America’s British population has taken to the web to voice its displeasure at news that U.S. candy giant Hershey has successfully blocked our much loved U.K.-produced chocolate from being exported to the land of the free.
Dominic Monaghan reflects on his journey to Malaysia to find the giant Malaysian honey bee.
BBCAmerica.com: What challenges did you face searching for Malaysian honey bees? Dominic Monaghan: Finding thousands of bees can be relatively easy, especially when you have the help of some expert honey hunters, but since these bees are the masters of their domain they select the tallest trees so the collection of their nectar is easy.
What was the most exciting part of your trip to Malaysia?
Although I am terrified of heights, the ascent itself into the “bee tree” was a once in a lifetime experience. I climbed higher and higher until I was able to experience SO CLEARLY why the bees chose to live in that particular tree. At the tree top I had 360 degree views of the forest. Breathtaking!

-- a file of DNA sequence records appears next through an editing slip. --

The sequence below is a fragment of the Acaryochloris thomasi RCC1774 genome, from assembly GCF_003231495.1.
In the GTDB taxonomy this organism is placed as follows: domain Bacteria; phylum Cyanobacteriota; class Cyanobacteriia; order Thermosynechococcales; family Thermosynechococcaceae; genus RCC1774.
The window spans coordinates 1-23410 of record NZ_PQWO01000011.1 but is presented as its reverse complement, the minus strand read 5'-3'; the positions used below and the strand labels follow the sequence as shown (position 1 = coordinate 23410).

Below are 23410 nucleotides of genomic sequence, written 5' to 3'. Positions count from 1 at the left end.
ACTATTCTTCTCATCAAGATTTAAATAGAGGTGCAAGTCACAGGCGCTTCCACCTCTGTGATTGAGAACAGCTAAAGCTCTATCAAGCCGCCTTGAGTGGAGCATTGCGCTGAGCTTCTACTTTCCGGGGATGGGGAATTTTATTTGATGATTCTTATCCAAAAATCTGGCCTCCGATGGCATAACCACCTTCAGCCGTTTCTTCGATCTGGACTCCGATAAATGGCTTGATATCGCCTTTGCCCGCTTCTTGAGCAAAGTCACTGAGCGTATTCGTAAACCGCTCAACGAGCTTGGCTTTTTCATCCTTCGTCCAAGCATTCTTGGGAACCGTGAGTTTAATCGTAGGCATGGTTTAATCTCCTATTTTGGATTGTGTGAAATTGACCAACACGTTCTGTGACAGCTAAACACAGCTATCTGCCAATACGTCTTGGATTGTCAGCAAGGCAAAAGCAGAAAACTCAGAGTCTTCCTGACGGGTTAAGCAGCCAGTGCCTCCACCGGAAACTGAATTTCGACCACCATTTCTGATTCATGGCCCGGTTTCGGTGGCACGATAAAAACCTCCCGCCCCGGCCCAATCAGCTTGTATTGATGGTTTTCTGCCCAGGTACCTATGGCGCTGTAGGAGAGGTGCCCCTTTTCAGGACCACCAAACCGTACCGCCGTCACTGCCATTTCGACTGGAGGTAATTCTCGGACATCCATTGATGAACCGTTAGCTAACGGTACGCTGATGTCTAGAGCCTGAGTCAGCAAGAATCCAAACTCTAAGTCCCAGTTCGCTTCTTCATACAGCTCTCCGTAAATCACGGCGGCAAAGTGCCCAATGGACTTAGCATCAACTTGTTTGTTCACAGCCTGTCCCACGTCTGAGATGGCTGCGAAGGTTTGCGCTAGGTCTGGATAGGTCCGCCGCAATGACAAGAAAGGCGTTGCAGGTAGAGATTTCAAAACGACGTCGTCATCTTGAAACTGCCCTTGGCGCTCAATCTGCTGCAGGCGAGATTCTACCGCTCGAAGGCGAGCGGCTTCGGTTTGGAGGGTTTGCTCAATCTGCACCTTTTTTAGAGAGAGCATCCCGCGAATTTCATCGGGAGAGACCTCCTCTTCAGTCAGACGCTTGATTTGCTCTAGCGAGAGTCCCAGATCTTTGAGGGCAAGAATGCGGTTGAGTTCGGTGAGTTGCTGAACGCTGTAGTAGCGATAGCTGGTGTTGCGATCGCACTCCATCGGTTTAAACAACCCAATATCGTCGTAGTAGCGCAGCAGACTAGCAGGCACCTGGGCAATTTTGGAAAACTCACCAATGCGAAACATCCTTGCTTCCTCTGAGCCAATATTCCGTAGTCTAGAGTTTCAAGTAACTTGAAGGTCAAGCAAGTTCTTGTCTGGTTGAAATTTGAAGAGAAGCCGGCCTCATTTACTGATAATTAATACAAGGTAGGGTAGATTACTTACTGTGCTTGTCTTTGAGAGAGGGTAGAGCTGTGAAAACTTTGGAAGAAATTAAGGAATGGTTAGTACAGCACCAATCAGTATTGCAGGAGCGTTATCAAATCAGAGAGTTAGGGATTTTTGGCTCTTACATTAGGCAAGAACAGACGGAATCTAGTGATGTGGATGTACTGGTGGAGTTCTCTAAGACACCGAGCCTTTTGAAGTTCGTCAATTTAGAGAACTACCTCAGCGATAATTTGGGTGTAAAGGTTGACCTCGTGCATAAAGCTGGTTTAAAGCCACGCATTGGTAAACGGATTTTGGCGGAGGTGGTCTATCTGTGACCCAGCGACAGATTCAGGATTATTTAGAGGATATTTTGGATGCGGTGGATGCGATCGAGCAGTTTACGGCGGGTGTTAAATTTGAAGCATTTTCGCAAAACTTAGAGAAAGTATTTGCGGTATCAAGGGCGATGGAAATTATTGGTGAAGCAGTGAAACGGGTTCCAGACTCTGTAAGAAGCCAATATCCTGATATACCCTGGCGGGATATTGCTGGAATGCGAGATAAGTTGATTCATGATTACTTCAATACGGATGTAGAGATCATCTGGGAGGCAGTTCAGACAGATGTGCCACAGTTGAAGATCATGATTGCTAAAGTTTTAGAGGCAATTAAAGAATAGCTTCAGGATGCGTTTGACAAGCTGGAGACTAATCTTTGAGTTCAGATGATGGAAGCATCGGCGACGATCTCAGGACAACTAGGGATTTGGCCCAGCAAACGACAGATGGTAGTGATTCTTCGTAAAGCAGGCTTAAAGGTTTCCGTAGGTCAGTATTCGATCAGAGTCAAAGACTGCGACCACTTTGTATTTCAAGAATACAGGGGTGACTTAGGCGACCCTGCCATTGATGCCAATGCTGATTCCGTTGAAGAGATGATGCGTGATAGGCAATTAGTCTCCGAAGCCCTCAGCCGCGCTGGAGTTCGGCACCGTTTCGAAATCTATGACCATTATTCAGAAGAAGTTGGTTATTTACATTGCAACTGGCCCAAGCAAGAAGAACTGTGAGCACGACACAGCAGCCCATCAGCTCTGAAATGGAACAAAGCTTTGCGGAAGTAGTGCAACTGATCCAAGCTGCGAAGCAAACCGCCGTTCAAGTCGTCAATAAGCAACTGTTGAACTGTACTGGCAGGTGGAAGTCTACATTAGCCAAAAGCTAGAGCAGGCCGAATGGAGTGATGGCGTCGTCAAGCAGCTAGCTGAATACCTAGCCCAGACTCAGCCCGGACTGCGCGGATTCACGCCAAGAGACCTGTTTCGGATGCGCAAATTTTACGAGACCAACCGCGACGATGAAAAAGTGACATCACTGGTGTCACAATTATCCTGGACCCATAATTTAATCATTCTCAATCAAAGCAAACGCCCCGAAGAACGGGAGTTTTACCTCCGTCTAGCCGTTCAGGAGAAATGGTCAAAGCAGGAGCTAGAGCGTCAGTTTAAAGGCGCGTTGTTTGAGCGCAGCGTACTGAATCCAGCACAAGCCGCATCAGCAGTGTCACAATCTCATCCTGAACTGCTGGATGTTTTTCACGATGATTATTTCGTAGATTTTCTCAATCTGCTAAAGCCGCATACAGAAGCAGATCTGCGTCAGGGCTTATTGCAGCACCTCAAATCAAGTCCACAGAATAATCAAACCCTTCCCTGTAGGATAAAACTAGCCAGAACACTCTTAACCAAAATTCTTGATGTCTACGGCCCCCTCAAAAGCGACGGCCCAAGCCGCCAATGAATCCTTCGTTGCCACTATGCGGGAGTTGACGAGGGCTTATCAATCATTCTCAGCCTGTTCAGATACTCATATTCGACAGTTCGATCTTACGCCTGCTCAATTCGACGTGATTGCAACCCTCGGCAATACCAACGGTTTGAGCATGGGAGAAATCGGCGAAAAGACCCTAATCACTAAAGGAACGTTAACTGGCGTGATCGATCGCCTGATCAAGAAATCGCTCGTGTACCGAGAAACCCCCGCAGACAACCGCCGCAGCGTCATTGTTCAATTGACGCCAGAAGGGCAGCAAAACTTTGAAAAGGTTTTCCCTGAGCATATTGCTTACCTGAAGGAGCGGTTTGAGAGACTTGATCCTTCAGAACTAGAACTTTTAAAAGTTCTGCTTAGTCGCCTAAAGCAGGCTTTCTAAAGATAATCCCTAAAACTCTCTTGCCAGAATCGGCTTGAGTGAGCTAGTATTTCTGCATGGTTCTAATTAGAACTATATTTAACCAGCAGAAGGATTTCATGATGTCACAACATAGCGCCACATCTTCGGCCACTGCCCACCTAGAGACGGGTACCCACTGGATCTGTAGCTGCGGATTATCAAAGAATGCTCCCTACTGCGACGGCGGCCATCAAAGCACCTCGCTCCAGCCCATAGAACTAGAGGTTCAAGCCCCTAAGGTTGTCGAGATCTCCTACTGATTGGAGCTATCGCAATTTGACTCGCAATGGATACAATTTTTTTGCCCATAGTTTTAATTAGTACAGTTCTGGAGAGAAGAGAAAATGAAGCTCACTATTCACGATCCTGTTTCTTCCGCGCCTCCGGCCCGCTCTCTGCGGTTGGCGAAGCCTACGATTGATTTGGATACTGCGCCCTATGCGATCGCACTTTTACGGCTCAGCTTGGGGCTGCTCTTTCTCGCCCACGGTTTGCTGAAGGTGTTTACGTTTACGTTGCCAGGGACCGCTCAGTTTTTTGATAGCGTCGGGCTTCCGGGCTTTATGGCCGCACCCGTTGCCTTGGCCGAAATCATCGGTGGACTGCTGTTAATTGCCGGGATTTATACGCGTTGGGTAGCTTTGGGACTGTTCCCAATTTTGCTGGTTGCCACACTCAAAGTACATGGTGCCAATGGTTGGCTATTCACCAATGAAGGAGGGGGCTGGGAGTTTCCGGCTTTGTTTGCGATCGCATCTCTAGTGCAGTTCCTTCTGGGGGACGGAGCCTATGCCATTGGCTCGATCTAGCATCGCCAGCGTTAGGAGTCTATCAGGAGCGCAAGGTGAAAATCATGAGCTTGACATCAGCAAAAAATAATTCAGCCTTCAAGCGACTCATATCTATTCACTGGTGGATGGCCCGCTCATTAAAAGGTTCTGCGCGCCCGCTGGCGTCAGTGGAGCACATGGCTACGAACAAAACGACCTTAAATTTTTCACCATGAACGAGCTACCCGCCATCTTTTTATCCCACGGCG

‘Wild’ Director of Photography, Frank Vilaca, shares how it feels to be stung by a swarm of angry bees.
BBCAmerica.com: What were some of the challenges you faced filming in Malaysia? Frank Vilaca: How do you film Malaysian honey bees in a tree 140 feet in the air? Well, you have to trust some professional rope riggers, which we did, and they were excellent. Still didn’t help the fact the honey bees didn’t want me there, and the disruption resulted in a swarm of thousands upon thousands of bees. Even though I was well protected in a good bee suit, the bees still managed to sting me well over hundred times. The crew doctor administered a shot of steroids to keep the swelling down, but the pain and itching lasted for several days. The real comedy was on the ground watching the crew desert me in the tree as thousands of angry bees made their way to the jungle floor. They were not decked out in bee suits…watching them scurry around was quite comical.